JLF’s Terry Stoops, director of research and education studies, used his latest newsletter to analyze some of the new data released this week by the state Department of Public Instruction. Here’s a very interesting piece of information.
Nearly 75 percent of North Carolina schools met or exceeded their academic growth goals, as determined by N.C. DPI. Although academic growth is an indispensible statistic, it requires context. For example, a school that meets or exceeds growth expectations may still enroll few students that score at or above grade level.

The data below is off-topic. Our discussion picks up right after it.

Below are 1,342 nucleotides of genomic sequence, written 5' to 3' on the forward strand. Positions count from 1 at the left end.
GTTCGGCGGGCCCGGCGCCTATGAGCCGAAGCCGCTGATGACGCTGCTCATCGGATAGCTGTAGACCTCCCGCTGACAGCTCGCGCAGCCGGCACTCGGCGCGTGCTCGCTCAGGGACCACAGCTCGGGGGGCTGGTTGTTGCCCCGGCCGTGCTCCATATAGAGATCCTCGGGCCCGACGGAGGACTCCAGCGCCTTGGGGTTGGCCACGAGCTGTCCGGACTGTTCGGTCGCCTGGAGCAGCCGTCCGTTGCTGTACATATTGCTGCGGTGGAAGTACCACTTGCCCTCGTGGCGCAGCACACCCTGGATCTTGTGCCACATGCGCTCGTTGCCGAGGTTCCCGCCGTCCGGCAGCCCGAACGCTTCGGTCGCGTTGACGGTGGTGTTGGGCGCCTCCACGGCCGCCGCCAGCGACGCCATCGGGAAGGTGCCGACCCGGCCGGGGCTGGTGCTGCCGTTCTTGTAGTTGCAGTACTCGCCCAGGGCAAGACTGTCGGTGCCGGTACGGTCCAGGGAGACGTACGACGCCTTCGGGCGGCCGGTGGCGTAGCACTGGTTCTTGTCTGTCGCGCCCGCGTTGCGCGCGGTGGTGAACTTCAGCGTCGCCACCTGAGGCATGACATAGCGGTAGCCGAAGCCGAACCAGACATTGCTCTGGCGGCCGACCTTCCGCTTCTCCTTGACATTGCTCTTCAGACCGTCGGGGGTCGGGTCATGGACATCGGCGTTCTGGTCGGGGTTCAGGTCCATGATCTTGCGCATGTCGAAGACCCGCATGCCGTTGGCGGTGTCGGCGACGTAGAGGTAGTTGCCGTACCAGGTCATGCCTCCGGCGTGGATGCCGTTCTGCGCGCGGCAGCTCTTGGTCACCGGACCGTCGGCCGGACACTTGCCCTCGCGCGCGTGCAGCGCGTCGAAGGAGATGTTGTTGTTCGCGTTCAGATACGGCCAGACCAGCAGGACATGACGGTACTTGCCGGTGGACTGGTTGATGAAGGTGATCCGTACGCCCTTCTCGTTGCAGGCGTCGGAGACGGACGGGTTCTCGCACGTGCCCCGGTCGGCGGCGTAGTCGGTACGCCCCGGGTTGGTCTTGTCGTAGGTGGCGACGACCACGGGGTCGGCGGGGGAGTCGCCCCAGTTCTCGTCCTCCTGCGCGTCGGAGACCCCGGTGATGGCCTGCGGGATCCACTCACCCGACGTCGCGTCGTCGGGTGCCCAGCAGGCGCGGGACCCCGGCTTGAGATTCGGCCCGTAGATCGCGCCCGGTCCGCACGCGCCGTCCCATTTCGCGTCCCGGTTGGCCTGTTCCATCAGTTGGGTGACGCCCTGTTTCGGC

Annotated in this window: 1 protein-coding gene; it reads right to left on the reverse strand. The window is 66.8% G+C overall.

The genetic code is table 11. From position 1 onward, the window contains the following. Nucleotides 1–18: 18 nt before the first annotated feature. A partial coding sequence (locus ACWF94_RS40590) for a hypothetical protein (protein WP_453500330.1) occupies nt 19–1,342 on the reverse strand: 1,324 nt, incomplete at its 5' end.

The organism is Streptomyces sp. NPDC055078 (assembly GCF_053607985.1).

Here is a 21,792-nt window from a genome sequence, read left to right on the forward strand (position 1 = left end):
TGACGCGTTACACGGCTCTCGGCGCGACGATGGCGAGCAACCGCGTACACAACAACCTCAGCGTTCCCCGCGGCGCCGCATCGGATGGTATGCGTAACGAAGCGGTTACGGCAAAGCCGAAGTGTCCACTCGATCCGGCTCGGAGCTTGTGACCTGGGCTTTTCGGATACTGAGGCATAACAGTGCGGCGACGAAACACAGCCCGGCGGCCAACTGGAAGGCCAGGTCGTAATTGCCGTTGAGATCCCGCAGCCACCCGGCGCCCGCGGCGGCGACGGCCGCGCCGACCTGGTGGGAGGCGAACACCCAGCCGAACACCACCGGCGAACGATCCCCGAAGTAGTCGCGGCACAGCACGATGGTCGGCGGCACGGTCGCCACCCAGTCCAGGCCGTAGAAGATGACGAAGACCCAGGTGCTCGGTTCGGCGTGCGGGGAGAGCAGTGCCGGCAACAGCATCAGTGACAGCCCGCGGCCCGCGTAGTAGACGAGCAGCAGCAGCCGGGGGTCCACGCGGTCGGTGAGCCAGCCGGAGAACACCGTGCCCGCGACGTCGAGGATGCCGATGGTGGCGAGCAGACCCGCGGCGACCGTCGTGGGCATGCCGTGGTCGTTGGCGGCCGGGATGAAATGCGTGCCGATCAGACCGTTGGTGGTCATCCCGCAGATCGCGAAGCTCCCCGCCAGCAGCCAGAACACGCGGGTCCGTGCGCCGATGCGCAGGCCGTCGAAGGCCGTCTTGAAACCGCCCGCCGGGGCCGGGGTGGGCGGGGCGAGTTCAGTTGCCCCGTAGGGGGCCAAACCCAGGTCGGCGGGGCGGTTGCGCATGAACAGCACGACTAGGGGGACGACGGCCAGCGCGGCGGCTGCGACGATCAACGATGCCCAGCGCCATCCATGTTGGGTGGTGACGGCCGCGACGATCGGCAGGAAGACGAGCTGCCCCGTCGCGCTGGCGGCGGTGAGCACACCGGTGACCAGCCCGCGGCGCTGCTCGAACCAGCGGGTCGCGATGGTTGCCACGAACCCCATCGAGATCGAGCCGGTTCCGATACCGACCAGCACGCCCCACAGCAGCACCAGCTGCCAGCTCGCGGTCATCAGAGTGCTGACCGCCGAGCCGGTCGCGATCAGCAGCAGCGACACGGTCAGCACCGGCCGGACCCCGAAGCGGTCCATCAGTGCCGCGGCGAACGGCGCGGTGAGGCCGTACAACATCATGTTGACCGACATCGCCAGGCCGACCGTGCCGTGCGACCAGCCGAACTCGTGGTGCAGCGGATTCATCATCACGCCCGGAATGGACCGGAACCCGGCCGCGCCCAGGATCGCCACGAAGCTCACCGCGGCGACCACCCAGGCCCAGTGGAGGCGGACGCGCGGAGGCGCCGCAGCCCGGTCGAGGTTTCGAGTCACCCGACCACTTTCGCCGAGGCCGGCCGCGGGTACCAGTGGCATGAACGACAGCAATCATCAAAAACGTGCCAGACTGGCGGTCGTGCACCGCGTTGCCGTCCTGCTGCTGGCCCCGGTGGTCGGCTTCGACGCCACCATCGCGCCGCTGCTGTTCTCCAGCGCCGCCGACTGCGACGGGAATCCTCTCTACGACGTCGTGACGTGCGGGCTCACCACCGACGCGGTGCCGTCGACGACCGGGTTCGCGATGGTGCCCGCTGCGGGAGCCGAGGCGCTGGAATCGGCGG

What about charter schools?
Of the 33 charter schools that reported graduation rates in 2014, over two-thirds of them had a rate that exceeded the state average. Twelve had graduation rates that were at or near 100 percent. The graduation rate for all charter high school students was around 90 percent last year.
According to a preliminary analysis of state test scores, charters have outperformed district schools for the fifth consecutive year.
Public charter schools have earned — and deserve — our respect. Will progressives ever face the data and support charters as a worthwhile option that is proving its value?